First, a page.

Guide to building a new house
#11
  
We’re considering having a new house built soon.
I know of some of the things/steps involved, but I also know that there is a lot that I don’t know about all that’s involved. I’ve bought a house, but not had one built.

There’s a cosmos of resources out there, so to help narrow that down I’m asking for recommendations on comprehensive guides (books, websites, videos, etc) that will help with the process, or knowing the processes/steps involved.
Thanks in advance for the recommended sources!
Ray
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#12
  Re: Guide to building a new house by DogwoodTales (We’re considering ha...)
We built 15yrs ago and its ALL about your builder - we thought ours was great until things got started then the poop started flowing. We are planning on building again next year to downsize and have a builder picked - but he has done a bunch of things for us at this house (fixing what the other person screwed up) so we are 100% sure he is the right one.

You can educate yourself all you want but in the end its who you pick as your Builder.....do THAT research rather than read a bunch of books or websites.
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#13
  Re: Guide to building a new house by DogwoodTales (We’re considering ha...)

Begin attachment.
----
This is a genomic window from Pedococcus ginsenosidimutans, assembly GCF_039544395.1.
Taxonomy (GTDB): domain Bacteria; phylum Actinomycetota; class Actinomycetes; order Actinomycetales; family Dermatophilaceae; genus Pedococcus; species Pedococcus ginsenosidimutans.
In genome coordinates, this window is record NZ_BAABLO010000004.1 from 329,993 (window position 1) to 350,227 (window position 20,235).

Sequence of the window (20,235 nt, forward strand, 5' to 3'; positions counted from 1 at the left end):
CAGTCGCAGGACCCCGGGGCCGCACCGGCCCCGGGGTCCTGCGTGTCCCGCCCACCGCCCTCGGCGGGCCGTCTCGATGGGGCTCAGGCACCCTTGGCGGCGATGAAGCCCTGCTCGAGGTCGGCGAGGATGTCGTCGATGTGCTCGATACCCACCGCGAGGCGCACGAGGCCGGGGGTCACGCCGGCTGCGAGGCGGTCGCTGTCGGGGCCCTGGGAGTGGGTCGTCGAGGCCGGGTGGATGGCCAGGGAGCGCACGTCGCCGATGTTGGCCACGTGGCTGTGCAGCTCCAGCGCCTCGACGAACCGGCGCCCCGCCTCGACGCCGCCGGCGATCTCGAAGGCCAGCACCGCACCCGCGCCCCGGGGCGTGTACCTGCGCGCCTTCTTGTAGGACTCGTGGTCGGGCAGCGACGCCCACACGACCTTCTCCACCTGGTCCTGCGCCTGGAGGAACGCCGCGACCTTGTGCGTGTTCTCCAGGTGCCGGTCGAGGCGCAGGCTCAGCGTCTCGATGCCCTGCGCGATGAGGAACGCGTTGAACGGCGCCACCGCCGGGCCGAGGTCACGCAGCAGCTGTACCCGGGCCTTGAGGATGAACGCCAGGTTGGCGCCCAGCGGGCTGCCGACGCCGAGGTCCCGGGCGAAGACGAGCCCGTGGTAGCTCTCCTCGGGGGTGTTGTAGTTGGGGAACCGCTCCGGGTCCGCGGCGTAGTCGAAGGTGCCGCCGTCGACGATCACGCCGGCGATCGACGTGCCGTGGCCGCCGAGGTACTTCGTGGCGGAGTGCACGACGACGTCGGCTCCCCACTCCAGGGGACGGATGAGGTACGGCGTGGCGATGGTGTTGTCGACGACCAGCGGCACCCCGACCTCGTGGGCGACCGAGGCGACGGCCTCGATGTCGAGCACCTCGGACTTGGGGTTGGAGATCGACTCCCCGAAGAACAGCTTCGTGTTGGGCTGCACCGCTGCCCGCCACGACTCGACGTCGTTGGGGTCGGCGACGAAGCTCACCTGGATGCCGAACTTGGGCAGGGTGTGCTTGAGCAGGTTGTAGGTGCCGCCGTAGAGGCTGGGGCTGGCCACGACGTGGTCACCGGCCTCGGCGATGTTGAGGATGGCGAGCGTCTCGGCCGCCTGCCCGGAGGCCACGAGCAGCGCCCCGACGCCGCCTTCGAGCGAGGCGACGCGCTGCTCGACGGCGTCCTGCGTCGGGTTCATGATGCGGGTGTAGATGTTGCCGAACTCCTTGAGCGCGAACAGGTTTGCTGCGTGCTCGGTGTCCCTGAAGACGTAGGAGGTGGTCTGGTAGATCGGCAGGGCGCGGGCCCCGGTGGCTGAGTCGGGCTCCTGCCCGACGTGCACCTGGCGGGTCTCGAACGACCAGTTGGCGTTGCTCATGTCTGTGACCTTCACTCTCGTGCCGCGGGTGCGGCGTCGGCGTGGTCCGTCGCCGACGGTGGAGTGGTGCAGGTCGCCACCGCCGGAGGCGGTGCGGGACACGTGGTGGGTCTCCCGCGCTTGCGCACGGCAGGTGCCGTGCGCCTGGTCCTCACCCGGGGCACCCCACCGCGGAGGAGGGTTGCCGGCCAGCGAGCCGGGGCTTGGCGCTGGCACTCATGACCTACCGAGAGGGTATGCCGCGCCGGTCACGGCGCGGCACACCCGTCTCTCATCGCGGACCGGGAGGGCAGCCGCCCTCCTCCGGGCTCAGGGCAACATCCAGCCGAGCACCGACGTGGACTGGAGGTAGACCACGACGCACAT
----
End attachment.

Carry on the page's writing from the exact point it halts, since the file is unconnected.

Good point. Of course the GC is most important. Fortunately we have resources and connections to help mitigate that risk.
But on that note what questions should I ask of a GC as part of the vetting process?
Ray
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#14
  Re: Guide to building a new house by DogwoodTales (We’re considering ha...)
First, watch this movie, one of my all-time favorite classics.  

   

Then, pick the contractor.  And the architect.  And the banker.  

Post progress pics, of course.   Big Grin



OK, I have nothing useful to add.  Laugh  But I am interested in the process.
Tom

“This place smells like that odd combo of flop sweat, hopelessness, aaaand feet.”







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#15
  Re: RE: Guide to building a new house by DogwoodTales (Good point. Of cours...)
(12-15-2020, 10:08 AM)DogwoodTales Wrote: But on that note what questions should I ask of a GC as part of the vetting process?

https://www.google.com/search?rlz=1CAOWO...66&bih=649
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#16
  Re: Guide to building a new house by DogwoodTales (We’re considering ha...)
If you're not gonna be able to go to the site and look for yourself, make sure the superintendent is doing it... and he or she is willing to tell the framers to rip out the wall that's crooked or in the wrong place.  And they need to catch things the plumber might do that interferes with the drywall... because chances are at least good the drywall guy is just going to cover things up and get out of there.  Have some blocking put in for towel racks and safety grab bars and such, and take pictures so you know where they are if you'll be putting that stuff up.
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#17
  Re: Guide to building a new house by DogwoodTales (We’re considering ha...)
Assuming you aren't planning on being the GC: